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Ode on Solitude.

Happy the man, whose wish and care
A few paternal acres bound ;
Content to breathe his native air
In his own ground.

Whose herds with milk, whose fields with bread,
Whose flocks supply him with attire;
Whose trees in summer yield him shade,
In winter fire.

Blest, who can unconcern'dly find
Hours, days, and years slide soft away,
In health of body, peace of mind,
Quiet by day,

Sound sleep by night; study and ease
Together mixt; sweet recreation ;
And innocence, which most doth please,
With meditation.

Thus let me live, unseen, unknown,
Thus unlamented let me die,
Steal from the world, and not a stone

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Solitarius.

Gratulor, qvi spes modicas avito

Terminans fundo nihil adlaborat;

Cui placet caelum patrium suiqve
Limes agelli ;

Arva cui donant Cererem, gregesqve

Lacteum humorem niveosqve amictus,

Cui per aestatem parat ulmus umbras,
Lignaqve brumae.

Huic bene est, cui non fugit inqvieto

Hora delabensqve dies et annus:

Integer membris animoqve sanus
Nocte salubres

Qvi capit somnos, vigilatqve laetus :

Qvem iuvant libri, iuvat otiari

In loco, et vitae decus innocenti
Iungere Musas.

Sic ego obscurus procul urbe vivam ;
Sic mori possim lacrumante nullo ;
Neu lapis sedes cinerum supremas
Imprimat index.
T. S. E.

Epitaphium Hyperphronis.

Hic situs est, qvi nil temere unqvam fecit, Hyperphron : Advena, qvom temere haec sunt tibi lecta, dolet.

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To Mary in Heaven.

Thou lingering star, with less'ning ray
That lov'st to greet the early morn,
Again thou usherest in the day
My Mary from my soul was torn.
O Mary, dear departed shade !
Where is thy place of blissful rest?
See'st thou thy lover lowly laid ?
Hear'st thou the groans that rend his breast ?

That sacred hour can I forget,
Can I forget the hallowed grove,
Where by the winding Ayr we met,
To live one day of parting love ?
Eternity will not efface
Those records dear of transports past;
Thy image at our last embrace —
Ah, little thought we *twas our last!

Ayr gurgling kiss'd his pebbled shore,
O'erhung with wild woods thick'ning green ;
The fragrant birch and hawthorn hoar
Twined amorous round the raptured scene ;
The flowers sprang wanton to be prest,
The birds sang love on every spray ;
Till too, too soon, the glowing west
Proclaim'd the speed of winged day.

Still o'er these scenes my memory wakes,
And fondly broods with miser care;

Time but the impression deeper makes,
As streams their channels deeper wear.

Ad Umbram Mariae.

Stella recedentem iam iamqve minutior orbem
Obvia luciferis una morata rotis,
Illa dies duce te volvente relabitur anno
Qva fuit e nostro rapta Maria sinu.
O animarum adscripta choro, dilecta Maria,
Illa domus, felix qva reqviescis, ubi est ?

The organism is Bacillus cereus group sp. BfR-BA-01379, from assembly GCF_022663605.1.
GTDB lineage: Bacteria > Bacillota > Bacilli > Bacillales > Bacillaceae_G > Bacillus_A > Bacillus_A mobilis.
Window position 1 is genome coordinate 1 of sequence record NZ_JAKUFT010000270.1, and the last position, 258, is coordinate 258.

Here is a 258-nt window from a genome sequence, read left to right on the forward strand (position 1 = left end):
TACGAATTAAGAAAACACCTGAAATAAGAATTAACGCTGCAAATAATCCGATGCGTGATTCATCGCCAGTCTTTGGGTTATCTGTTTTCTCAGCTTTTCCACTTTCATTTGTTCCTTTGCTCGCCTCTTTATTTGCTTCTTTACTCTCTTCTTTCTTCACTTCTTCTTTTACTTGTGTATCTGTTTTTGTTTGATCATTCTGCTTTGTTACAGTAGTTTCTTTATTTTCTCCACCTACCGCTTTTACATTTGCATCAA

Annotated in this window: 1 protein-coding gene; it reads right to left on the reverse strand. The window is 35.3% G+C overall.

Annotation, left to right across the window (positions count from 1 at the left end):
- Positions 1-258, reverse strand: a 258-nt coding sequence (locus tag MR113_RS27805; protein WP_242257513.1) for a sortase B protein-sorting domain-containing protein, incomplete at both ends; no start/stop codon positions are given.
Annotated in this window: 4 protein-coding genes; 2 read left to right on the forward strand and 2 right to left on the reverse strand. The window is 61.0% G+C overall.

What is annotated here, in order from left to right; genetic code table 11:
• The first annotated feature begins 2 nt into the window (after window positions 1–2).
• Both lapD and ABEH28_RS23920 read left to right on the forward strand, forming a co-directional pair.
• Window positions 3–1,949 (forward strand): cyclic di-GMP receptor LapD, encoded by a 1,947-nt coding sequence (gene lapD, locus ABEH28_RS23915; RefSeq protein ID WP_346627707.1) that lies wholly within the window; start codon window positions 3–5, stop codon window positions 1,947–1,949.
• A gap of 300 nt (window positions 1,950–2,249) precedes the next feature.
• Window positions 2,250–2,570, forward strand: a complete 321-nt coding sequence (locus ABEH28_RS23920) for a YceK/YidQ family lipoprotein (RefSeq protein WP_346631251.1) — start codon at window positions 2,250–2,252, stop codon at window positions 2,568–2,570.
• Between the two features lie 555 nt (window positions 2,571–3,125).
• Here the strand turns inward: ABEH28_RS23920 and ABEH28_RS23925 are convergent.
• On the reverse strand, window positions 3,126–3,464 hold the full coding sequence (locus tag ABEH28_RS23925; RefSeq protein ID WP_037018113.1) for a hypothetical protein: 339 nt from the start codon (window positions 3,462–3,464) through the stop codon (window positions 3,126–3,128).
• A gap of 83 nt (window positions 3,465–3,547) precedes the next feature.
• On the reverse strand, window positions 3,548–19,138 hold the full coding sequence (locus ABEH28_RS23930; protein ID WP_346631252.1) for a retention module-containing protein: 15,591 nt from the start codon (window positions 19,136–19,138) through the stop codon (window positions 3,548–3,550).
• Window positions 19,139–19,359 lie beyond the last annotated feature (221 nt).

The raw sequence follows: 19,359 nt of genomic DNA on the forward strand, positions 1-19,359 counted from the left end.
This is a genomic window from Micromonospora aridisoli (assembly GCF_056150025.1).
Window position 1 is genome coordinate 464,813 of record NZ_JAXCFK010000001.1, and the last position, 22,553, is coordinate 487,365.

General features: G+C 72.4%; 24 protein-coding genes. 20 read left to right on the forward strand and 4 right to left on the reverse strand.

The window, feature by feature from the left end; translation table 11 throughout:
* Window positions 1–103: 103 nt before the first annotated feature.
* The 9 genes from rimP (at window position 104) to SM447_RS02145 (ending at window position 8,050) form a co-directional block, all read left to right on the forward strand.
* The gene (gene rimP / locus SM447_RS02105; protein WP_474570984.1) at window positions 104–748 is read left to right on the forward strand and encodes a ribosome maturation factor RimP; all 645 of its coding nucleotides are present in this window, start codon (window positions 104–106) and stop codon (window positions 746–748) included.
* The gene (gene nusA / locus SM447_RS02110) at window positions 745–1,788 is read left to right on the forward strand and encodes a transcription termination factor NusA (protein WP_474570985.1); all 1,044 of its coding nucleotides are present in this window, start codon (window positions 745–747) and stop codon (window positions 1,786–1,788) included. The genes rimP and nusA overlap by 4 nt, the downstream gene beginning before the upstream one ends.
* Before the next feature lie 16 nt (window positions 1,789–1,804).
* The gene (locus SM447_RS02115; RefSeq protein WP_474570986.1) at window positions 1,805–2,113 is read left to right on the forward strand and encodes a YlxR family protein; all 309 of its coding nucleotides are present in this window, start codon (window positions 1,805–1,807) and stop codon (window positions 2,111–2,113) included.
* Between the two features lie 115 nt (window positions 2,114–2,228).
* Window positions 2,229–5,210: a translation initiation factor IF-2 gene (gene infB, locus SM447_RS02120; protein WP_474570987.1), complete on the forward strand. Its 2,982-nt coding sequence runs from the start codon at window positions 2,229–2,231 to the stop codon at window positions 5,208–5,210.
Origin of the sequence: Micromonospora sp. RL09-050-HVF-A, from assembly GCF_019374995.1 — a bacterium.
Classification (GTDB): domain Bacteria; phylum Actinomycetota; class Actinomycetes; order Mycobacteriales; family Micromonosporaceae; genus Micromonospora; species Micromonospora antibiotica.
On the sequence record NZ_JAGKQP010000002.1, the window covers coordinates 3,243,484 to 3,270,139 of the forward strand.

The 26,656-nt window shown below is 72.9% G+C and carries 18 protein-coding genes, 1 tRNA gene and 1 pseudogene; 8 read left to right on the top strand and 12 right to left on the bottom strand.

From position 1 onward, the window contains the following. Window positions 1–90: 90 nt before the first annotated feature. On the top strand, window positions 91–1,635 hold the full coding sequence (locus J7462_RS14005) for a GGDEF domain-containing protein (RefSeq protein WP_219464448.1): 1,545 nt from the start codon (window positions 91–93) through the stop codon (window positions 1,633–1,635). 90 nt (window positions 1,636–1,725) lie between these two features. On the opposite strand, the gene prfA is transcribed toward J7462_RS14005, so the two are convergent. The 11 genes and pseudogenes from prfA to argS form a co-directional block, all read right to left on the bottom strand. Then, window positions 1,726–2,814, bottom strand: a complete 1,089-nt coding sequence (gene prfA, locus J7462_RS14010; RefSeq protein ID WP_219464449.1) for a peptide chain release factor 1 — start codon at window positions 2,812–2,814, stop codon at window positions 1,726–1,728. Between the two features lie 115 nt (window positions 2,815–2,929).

Contemplaris humi prostratum in pulvere, et audis
Qvanto se gemitu torqueat intus amans ?

Mene sacri fas est oblivia temporis unqvam
Ducere, mene sacrum non meminisse nemus,
Qva patriae propter flexus convenimus undae,
Extremumqve diem mutuus egit amor ?
Nulla aetas animo monumenta perennia demet;
Nec mihi deliciae praeteriere meae.
Non species omnis tua vanuit, oscula qvalis
Ultima, nec nobis ultima visa, dabas.

Lympha susurrantes riparum amplexa lapillos
Fronde superfusis ibat opaca vadis ;
Spinaque cana vagos miscebat odoraqve flexus
Betula per laetum, par geniale, locum.
Germina surgebant tangi poscentia ; nec qvi
Ramus amorem avium non resonaret, erat:
Dum rubet Hesperia caelum de parte, diemqve
Heu nimis admissa nuntiat ire rota.

Illis deliciis etiamnum laetor, et illis
Inmoror, occultas inter avarus opes.
Tempore crescit adhuc constantior intus imago,
Altior ire latex tempore qvalis amat.
S

My Mary, dear departed shade!
Where is thy place of blissful rest ?

See'st thou thy lover lowly laid ?
Hear'st thou the groans that rend his breast ?

BURNs.

Falstaff*s Recovery.

Fals. Embowelled! Ifthou embowel me to-day, I'll give youleave to powder me, and eat me too, to-morrow. 'Sblood, 'twas time to counterfeit, or that hot termagant Scot had paid me scot and lot too. Counterfeit ? Ilie ; I am no counterfeit. To die is to be a counterfeit; for he is but the counterfeit of a man who hath not the life of a man; but to counterfeit dying, when a man thereby liveth, is to be no counterfeit, but the true and perfect image of life indeed. The better part of valour is—discretion, in the which better part I have saved my life. Zounds, I am afraid of this gunpowder Percy, though he be dead. How, if he should counterfeit too, and rise ? I am afraid he would prove the better counterfeit. Therefore I'll make him sure ; yea, and I'll swear I killed him. Why may not he rise as well as I ? Nothing confutes me but eyes, and nobody sees me, Therefore, sirrah (stabbing him), with a new wound in your thigh, come you along with me.

SHARSPEARE.

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